Ambitions Keep Rising in Green Bonds
August 18, 2022
Read Time 4 MIN
The green bond market’s explosive growth over the past decade has coincided with increased rigor and transparency. As the market matures, standards continue to tighten as recognition grows that increased ambition is needed along with greater green investment, in order to meet global climate goals. Through July 31, 2022 green bond issuance totaled approximately $260 billion, down from $328 billion over the same period in 2021. However, global debt issuance is generally down this year as issuers and investors grapple with higher rates and volatility, and we believe this slowdown is temporary.
Global Green Bond Issuance
Source: Climate Bonds Initiative as of 7/31/2022.
The Climate Bonds Initiative (CBI), an international organization working to mobilize global capital for climate action, recently updated its green bond screening methodology, raising ambitions and reflecting the evolving nature of the market. The CBI screens all self-labelled debt to confirm the green credentials of the bond’s use of proceeds and ensure alignment with the CBI’s green bond definitions in terms of the types of assets financed and the project category. These definitions are based on the CBI’s green bond taxonomy, which is designed to identify projects and activities that are consistent with the climate goals of the Paris Agreement—namely to achieve rapid de-carbonization to limit global warming to well below two degrees above pre-industrial levels. The methodology is consistent with the EU Sustainable Finance Taxonomy, and the CBI aims to be at least as stringent.
Not all self-labelled green bonds will receive the CBI green bond designation. If a bond is not aligned with their definitions or there is not enough information to make a determination, a bond is not considered “green” regardless of the bond’s label or the disclosures provided. The S&P Green Bond U.S. Dollar Select Index only includes bonds designated as green by the CBI.
Some highlights from the CBI’s latest updates to their methodology are described below.
- Energy: New screening criteria have been added to hydrogen related projects, given the potential for zero emissions energy generation from this source but with a carbon footprint that can vary greatly depending on production method. The criteria for bioenergy and hydroelectric projects have been expanded, while additional details on the criteria for energy infrastructure have been added.
- Buildings: Building criteria have been tightened, reflecting an increased need to decarbonize the sector by 2050. Only higher rated, well-established international and local certification schemes and energy performance rating schemes are eligible. Retrofits of existing buildings now require at least a 30% improvement in energy efficiency (versus the previous “significant improvement”). New airport buildings are now specifically excluded from being eligible projects, recognizing that the aviation industry has no viable plan to decarbonize in the near to medium term, and is expanding the life of existing assets, which is therefore inconsistent with international climate action.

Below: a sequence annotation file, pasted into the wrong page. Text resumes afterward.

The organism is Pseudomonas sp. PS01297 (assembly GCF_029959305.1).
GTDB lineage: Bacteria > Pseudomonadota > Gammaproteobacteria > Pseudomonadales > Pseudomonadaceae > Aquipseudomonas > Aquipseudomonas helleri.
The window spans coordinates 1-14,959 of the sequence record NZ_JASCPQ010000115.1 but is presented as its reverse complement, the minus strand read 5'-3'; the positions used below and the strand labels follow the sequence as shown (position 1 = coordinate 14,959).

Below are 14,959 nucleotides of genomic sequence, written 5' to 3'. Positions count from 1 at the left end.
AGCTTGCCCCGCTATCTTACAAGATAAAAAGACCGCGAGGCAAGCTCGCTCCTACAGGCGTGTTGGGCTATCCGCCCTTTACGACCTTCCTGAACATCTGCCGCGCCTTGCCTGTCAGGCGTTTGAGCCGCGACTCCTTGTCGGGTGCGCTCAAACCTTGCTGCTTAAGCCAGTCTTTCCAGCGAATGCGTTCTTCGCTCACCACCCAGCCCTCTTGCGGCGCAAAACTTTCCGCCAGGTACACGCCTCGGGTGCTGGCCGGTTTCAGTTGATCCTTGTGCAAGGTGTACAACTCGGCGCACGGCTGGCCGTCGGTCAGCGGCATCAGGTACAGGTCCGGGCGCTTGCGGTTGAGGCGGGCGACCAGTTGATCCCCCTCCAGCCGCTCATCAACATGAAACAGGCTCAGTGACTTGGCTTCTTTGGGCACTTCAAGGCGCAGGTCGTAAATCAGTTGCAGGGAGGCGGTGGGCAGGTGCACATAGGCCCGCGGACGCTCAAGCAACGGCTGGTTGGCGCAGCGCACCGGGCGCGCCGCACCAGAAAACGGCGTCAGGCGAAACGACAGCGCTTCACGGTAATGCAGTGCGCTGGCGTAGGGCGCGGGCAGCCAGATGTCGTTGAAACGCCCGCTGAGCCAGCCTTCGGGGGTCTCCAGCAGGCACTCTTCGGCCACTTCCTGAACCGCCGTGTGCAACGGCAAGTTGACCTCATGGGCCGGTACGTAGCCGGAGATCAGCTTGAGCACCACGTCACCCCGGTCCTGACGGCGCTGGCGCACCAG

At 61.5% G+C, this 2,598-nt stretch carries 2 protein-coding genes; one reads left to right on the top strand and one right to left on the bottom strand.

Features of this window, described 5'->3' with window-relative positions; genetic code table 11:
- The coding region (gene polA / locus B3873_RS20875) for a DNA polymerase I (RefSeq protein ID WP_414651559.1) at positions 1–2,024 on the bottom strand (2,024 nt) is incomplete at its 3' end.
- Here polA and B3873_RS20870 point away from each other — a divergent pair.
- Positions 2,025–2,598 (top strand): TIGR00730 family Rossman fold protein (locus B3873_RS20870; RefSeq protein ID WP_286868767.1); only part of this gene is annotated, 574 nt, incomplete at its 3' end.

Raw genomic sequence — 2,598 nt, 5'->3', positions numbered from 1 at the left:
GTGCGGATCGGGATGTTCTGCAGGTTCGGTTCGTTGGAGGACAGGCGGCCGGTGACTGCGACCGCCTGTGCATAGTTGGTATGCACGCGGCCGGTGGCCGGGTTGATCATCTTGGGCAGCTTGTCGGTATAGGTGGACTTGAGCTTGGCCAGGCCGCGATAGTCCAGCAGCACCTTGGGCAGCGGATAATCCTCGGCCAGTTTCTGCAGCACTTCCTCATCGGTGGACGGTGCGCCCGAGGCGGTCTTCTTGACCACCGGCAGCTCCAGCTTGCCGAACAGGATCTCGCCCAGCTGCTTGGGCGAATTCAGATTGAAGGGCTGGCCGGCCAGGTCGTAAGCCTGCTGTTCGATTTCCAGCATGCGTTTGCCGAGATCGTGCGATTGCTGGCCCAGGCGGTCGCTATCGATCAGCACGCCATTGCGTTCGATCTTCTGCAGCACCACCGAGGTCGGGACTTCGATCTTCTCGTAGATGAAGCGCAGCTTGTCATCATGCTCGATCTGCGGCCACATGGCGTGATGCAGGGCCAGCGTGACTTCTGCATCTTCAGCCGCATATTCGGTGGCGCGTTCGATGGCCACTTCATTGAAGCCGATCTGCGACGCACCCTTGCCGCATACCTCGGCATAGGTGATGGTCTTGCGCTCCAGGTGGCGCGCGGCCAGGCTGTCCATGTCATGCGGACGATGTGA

- Transport: Recent updates reflect a tightening of criteria that is consistent with the EU Taxonomy as it relates to requiring passenger vehicles to be zero-emission by 2025 and the allowance of public transport projects only if they are zero-emission. There is also new detailed criteria on shipping.
- Disclosure: In addition to sector specific changes, some of which are described above, the updated methodology provides additional guidance on disclosure requirements. Given the tighter technical thresholds, the granularity of disclosure is dictated by the nature of the green investment. There must be sufficient information in terms of the projects financed and technical details to confirm alignment. Lack of sufficient information results in exclusion by the CBI.
- Research & Development: The updated methodology provides additional guidance on R&D investments, recognizing that such spending is a key component of combatting climate change. However, such investments are harder to assess, compared to, for example, a solar or wind project. Outcomes are more uncertain and harder to quantify, particularly for early stage R&D. The updated guidance provides that a clear plan or strategy must be provided to understand the aims of the R&D and the climate related goals, in order for a bond that finances R&D spending to receive a green designation. The CBI cites green bonds issued by NXP, a global semiconductor company, as an example of the types of disclosure and green R&D investment that align with CBI definitions. NXP clearly set out a strategy for its R&D in its green bond framework with an overall climate-related goal of improving energy efficiency. Detailed descriptions of the opportunities were outlined with reference to given products and processes. These details were embedded in a broader process which explained how NXP planned to manage, monitor and report on the proceeds raised.
The criteria used by the CBI to screen green bonds continues to evolve over time as science, technologies, regulations, policy, and climate thinking also evolve. This includes providing additional guidance on new technologies, expanding eligible sectors or tightening existing standards as the need to decarbonize becomes more pressing.
The transparency of the CBI’s methodology and criteria provide issuers with confidence to issue green bonds that meet rigorous standards, reducing risk and helping to grow the size of the global green bond market. At the same time, the CBI’s green designation provides investors with confidence that the green bonds they are investing in are truly green and aligned with meeting ambitious global climate objectives.
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